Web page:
Understanding the recession: what it means for your finances

15o February 2023

The UK is facing a lengthy recession. We’re not quite in it yet, although you’d be forgiven for thinking that we are, given news headlines over the last six months. However, rising energy prices and rampant inflation mean the threat of recession still looms large over Britain.

The economic climate means prices are rising at the fastest rate in 40 years, outpacing pay growth. As the economy contracts, people are seeing a significant reduction in their spending power in real terms.

Faced with a cost-of-living crisis, households around the UK are already tightening their belts, and the thought of recession might have you concerned about your finances. Here, we set out what a recession could mean for your money and the steps you can take to weather the storm.

Understanding the recession

Put simply, a recession refers to when there is a significant dip in a country’s economic activity over two quarters (or a six-month period.) This is why we’re not currently in a recession – data shows that we narrowly missed economic retraction for two consecutive quarters by a narrow margin.

When an economy is in recession, companies tend to produce fewer goods and services, and people might lose their jobs as the economy struggles with output.

The most popular way of defining a recession is gross domestic product (GDP), which measures the size of the economy – this includes the total value of goods and services, income generated by the production of goods and services, and all the money spent on these products (known as exports).

Ultimately, recessions can be caused in a number of different ways:

• Unpredictability and economic shocks – If businesses can’t predict how the economy will change, it can be difficult for them to make informed decisions. Unexpected events like the Covid-19 pandemic and the conflict between Russia and Ukraine have made predicting consumer behaviour challenging. Ultimately, both have led people and companies across the globe to avoid making any financial decisions – causing a decline in economic activity.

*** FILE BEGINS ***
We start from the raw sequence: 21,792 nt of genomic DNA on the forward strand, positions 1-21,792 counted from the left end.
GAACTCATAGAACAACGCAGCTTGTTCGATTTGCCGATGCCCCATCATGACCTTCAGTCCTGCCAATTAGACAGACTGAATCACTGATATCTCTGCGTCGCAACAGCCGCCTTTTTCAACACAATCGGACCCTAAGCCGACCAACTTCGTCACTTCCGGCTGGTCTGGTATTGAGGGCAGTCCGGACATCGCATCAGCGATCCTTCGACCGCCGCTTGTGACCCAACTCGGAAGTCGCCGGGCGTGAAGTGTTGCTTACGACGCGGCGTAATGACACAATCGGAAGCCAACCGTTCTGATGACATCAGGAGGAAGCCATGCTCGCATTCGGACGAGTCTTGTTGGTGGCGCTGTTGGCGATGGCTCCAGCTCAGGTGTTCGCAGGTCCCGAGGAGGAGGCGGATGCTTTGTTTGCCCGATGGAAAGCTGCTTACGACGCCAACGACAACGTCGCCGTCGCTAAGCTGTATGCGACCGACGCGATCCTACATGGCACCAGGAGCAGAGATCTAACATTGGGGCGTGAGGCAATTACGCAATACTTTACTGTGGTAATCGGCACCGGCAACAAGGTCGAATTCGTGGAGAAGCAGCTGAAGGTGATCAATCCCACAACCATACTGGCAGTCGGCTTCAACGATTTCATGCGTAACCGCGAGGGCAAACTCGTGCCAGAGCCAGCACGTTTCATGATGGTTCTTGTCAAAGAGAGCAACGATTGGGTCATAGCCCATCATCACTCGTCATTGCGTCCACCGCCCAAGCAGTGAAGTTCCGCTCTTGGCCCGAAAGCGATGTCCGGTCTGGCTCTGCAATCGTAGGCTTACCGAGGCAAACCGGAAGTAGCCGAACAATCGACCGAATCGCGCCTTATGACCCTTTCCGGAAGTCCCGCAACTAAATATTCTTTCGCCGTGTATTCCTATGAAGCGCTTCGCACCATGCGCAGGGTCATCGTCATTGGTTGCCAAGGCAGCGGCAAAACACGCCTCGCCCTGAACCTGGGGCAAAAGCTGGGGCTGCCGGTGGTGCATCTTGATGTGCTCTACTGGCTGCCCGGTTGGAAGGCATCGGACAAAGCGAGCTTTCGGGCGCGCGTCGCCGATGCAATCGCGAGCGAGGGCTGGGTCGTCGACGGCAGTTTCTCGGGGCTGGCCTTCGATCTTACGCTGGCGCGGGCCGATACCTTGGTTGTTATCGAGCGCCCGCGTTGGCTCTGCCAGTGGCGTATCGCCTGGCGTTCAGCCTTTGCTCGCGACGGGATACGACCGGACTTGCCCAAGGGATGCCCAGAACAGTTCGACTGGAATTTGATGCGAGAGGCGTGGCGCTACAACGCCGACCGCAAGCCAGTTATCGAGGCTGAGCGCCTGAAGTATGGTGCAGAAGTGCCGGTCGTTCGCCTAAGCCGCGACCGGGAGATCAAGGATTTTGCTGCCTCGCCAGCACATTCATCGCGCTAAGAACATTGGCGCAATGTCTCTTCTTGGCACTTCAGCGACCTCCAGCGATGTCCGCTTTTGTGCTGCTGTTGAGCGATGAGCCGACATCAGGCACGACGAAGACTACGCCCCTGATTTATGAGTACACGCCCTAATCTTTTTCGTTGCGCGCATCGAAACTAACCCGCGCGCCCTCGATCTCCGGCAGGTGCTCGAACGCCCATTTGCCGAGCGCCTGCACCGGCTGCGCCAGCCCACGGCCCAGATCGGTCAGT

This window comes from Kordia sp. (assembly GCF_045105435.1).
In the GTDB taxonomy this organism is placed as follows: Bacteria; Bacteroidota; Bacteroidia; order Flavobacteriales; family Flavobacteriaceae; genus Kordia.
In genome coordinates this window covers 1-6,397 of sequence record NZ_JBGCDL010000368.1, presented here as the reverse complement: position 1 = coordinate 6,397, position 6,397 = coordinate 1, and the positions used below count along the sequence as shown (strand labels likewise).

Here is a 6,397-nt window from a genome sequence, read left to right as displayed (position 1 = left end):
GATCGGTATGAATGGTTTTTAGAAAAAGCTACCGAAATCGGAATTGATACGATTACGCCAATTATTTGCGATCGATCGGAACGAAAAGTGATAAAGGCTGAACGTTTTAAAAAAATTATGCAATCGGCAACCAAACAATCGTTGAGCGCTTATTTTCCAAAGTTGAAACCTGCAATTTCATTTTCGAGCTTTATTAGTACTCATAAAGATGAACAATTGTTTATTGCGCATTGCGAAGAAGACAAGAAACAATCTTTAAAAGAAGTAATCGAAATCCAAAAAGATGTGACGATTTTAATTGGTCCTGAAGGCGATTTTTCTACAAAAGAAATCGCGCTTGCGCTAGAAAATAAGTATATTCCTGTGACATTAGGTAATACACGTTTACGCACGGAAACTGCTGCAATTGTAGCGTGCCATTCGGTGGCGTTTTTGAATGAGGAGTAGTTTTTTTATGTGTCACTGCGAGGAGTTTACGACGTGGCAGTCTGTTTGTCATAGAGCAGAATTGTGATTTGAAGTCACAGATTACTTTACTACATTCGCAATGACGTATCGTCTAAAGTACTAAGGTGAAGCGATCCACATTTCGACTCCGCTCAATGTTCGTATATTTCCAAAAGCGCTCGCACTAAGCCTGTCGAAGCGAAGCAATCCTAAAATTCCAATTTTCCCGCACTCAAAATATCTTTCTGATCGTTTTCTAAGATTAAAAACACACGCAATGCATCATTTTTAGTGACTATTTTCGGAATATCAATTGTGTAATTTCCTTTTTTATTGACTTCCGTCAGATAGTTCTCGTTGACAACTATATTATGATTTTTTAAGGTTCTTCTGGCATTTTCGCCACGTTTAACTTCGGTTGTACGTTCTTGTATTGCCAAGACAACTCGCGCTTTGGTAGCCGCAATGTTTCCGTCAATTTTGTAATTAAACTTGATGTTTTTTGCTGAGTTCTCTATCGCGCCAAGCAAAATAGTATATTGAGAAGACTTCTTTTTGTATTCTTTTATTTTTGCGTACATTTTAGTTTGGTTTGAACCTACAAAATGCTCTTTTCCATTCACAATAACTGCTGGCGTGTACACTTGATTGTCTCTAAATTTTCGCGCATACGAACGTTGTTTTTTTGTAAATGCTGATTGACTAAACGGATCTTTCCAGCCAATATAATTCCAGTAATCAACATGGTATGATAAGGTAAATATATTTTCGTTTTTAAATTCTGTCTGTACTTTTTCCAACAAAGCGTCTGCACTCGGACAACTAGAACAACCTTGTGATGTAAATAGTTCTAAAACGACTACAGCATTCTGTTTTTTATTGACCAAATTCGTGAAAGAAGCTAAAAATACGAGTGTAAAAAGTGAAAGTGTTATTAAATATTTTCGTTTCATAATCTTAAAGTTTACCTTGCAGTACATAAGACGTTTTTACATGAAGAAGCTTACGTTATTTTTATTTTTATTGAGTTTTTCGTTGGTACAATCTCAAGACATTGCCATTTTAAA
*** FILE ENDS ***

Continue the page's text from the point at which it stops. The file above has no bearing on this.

• Low consumer confidence – Low consumer confidence in the economy prompts people to stop buying products and services. This can create a vicious cycle: if demand for goods and services is significantly reduced, this eventually reduces business profits and the capacity to hire more employees.

With fewer jobs in the economy, sales continue to slow, meaning that manufacturers scale back production. This can also mean cutting back on jobs, leading to more unemployment and even less consumer spending.

• Higher interest rates – Higher interest rates make it more expensive to borrow money. In turn, this discourages consumers and businesses from borrowing money to make purchases or investments, leading to reduced demand for goods and services in the wider economy. In turn, this means that businesses hire fewer people.

Then, as spending in the economy decreases, inflation decreases. However, if high-interest rates cause the economy to contract too much, it can lead to a recession.

Currently, the Bank of England has said that it is committed to reducing inflation by raising interest rates – you can learn more about this and what it means for your finances here.

What can I do?

In the current climate, it’s likely that your personal finances could take a hit. While managing your money during this period may be difficult, there are a number of things you can consider doing to maximise your money and make the best of a bad situation.

• Set a monthly budget
– If you don’t already keep to a budget, it would be wise to scrutinise your incomings and outgoings to come up with an affordable budget that you can keep to each month. Although a simple suggestion, this can be difficult in practice but means that you’re more likely to be able to continue contributing to your long-term savings goals.

• Build an emergency fund
– Uncertain times remind us all how important it is to have an emergency fund that you can rely upon when needed. If you can, start building an emergency fund and add to it regularly – even small contributions make a big difference. Ultimately, having 3-6 months’ worth of your expenses in reserve is what you should aim for.

• Follow the 50/30/20 rule
– Spending 50% of your after-tax income on needs, 30% on wants and 20% on savings is a good rule of thumb to follow if you’re able – this ensures that you can keep adding to your savings pot to make the most of high interest rates while they’re available.

• Switch providers
– Spotting opportunities to save money by switching to cheaper providers, cancelling subscriptions you don’t use, and looking for loyalty and cashback programmes can all go a long way to helping you manage your finances.

Where should I go if I need help?

If you’re concerned about increases in the cost of credit and the rising cost of living, you’re not alone. If you’re struggling with your finances, there are plenty of free and independent advice services available to support you and help you make things more manageable.

StepChange provides free debt advice to help you deal with your debt and set up a solution. We’re here to help you.

Citizens Advice
Citizens Advice offers free and confidential advice for debt and money management, benefits, housing and other life areas.

MoneyHelper is a free service provided by the Money and Pensions Service, sponsored by the Department for Work and Pensions.

Turn2us is a national charity providing help for those who are struggling financially.